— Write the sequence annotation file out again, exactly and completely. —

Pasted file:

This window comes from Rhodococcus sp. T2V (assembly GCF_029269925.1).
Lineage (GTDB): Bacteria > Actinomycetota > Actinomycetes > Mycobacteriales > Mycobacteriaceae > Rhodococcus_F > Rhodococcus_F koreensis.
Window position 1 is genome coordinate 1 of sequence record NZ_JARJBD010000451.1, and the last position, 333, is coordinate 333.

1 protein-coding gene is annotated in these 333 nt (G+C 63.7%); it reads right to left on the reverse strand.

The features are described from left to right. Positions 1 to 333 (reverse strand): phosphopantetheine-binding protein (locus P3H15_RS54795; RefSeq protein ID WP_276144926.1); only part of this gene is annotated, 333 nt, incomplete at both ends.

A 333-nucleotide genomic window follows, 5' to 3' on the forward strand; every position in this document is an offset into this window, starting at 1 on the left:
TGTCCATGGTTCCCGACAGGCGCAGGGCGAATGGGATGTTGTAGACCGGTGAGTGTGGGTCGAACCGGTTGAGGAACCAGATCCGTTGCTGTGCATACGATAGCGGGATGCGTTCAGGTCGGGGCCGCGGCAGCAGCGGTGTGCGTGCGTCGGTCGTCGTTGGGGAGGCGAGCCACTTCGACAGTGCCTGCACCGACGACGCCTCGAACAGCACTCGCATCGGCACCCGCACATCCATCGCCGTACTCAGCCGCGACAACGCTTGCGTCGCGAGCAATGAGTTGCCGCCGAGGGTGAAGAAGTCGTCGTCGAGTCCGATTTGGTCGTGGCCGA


This window comes from Rhodococcus sp. T2V (assembly GCF_029269925.1).
Lineage (GTDB): Bacteria > Actinomycetota > Actinomycetes > Mycobacteriales > Mycobacteriaceae > Rhodococcus_F > Rhodococcus_F koreensis.
Window position 1 is genome coordinate 1 of sequence record NZ_JARJBD010000451.1, and the last position, 333, is coordinate 333.

1 protein-coding gene is annotated in these 333 nt (G+C 63.7%); it reads right to left on the reverse strand.

The features are described from left to right. Positions 1 to 333 (reverse strand): phosphopantetheine-binding protein (locus P3H15_RS54795; RefSeq protein ID WP_276144926.1); only part of this gene is annotated, 333 nt, incomplete at both ends.

A 333-nucleotide genomic window follows, 5' to 3' on the forward strand; every position in this document is an offset into this window, starting at 1 on the left:
TGTCCATGGTTCCCGACAGGCGCAGGGCGAATGGGATGTTGTAGACCGGTGAGTGTGGGTCGAACCGGTTGAGGAACCAGATCCGTTGCTGTGCATACGATAGCGGGATGCGTTCAGGTCGGGGCCGCGGCAGCAGCGGTGTGCGTGCGTCGGTCGTCGTTGGGGAGGCGAGCCACTTCGACAGTGCCTGCACCGACGACGCCTCGAACAGCACTCGCATCGGCACCCGCACATCCATCGCCGTACTCAGCCGCGACAACGCTTGCGTCGCGAGCAATGAGTTGCCGCCGAGGGTGAAGAAGTCGTCGTCGAGTCCGATTTGGTCGTGGCCGA